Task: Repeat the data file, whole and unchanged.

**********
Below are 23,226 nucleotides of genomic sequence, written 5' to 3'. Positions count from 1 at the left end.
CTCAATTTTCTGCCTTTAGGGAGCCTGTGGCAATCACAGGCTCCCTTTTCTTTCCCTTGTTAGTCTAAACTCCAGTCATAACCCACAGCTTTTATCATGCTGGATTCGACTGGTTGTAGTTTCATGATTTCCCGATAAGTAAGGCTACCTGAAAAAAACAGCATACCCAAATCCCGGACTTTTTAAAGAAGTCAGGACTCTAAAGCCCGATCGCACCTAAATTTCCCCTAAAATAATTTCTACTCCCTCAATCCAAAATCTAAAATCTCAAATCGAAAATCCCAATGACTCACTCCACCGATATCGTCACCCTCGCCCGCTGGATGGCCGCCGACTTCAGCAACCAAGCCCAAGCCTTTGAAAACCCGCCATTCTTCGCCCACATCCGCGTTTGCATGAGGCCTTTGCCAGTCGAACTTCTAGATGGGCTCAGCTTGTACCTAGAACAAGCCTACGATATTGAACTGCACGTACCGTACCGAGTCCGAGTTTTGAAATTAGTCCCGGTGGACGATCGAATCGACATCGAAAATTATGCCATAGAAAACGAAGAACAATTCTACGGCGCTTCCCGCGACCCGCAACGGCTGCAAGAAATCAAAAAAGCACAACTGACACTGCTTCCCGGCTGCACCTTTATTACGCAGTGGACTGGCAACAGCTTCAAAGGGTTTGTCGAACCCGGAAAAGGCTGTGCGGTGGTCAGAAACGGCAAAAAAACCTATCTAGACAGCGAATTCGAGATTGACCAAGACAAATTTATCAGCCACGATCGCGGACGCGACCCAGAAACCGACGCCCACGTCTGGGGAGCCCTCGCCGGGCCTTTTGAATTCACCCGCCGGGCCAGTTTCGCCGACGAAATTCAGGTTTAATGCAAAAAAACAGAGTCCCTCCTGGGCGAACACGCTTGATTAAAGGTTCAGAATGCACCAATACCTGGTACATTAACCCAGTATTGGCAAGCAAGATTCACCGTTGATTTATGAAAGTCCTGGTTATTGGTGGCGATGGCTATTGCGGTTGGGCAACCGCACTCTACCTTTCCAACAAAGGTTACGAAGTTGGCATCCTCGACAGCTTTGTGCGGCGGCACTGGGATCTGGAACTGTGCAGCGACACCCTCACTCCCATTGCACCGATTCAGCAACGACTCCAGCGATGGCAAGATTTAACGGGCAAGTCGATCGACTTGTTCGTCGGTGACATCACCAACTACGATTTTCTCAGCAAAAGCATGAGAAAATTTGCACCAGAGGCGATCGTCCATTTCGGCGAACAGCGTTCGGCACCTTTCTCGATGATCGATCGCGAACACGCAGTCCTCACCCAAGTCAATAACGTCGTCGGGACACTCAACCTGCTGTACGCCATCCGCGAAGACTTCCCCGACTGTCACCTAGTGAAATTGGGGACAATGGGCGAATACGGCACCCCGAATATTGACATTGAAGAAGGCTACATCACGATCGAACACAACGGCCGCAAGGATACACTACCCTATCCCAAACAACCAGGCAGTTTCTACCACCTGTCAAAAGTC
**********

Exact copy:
Below are 23,226 nucleotides of genomic sequence, written 5' to 3'. Positions count from 1 at the left end.
CTCAATTTTCTGCCTTTAGGGAGCCTGTGGCAATCACAGGCTCCCTTTTCTTTCCCTTGTTAGTCTAAACTCCAGTCATAACCCACAGCTTTTATCATGCTGGATTCGACTGGTTGTAGTTTCATGATTTCCCGATAAGTAAGGCTACCTGAAAAAAACAGCATACCCAAATCCCGGACTTTTTAAAGAAGTCAGGACTCTAAAGCCCGATCGCACCTAAATTTCCCCTAAAATAATTTCTACTCCCTCAATCCAAAATCTAAAATCTCAAATCGAAAATCCCAATGACTCACTCCACCGATATCGTCACCCTCGCCCGCTGGATGGCCGCCGACTTCAGCAACCAAGCCCAAGCCTTTGAAAACCCGCCATTCTTCGCCCACATCCGCGTTTGCATGAGGCCTTTGCCAGTCGAACTTCTAGATGGGCTCAGCTTGTACCTAGAACAAGCCTACGATATTGAACTGCACGTACCGTACCGAGTCCGAGTTTTGAAATTAGTCCCGGTGGACGATCGAATCGACATCGAAAATTATGCCATAGAAAACGAAGAACAATTCTACGGCGCTTCCCGCGACCCGCAACGGCTGCAAGAAATCAAAAAAGCACAACTGACACTGCTTCCCGGCTGCACCTTTATTACGCAGTGGACTGGCAACAGCTTCAAAGGGTTTGTCGAACCCGGAAAAGGCTGTGCGGTGGTCAGAAACGGCAAAAAAACCTATCTAGACAGCGAATTCGAGATTGACCAAGACAAATTTATCAGCCACGATCGCGGACGCGACCCAGAAACCGACGCCCACGTCTGGGGAGCCCTCGCCGGGCCTTTTGAATTCACCCGCCGGGCCAGTTTCGCCGACGAAATTCAGGTTTAATGCAAAAAAACAGAGTCCCTCCTGGGCGAACACGCTTGATTAAAGGTTCAGAATGCACCAATACCTGGTACATTAACCCAGTATTGGCAAGCAAGATTCACCGTTGATTTATGAAAGTCCTGGTTATTGGTGGCGATGGCTATTGCGGTTGGGCAACCGCACTCTACCTTTCCAACAAAGGTTACGAAGTTGGCATCCTCGACAGCTTTGTGCGGCGGCACTGGGATCTGGAACTGTGCAGCGACACCCTCACTCCCATTGCACCGATTCAGCAACGACTCCAGCGATGGCAAGATTTAACGGGCAAGTCGATCGACTTGTTCGTCGGTGACATCACCAACTACGATTTTCTCAGCAAAAGCATGAGAAAATTTGCACCAGAGGCGATCGTCCATTTCGGCGAACAGCGTTCGGCACCTTTCTCGATGATCGATCGCGAACACGCAGTCCTCACCCAAGTCAATAACGTCGTCGGGACACTCAACCTGCTGTACGCCATCCGCGAAGACTTCCCCGACTGTCACCTAGTGAAATTGGGGACAATGGGCGAATACGGCACCCCGAATATTGACATTGAAGAAGGCTACATCACGATCGAACACAACGGCCGCAAGGATACACTACCCTATCCCAAACAACCAGGCAGTTTCTACCACCTGTCAAAAGTC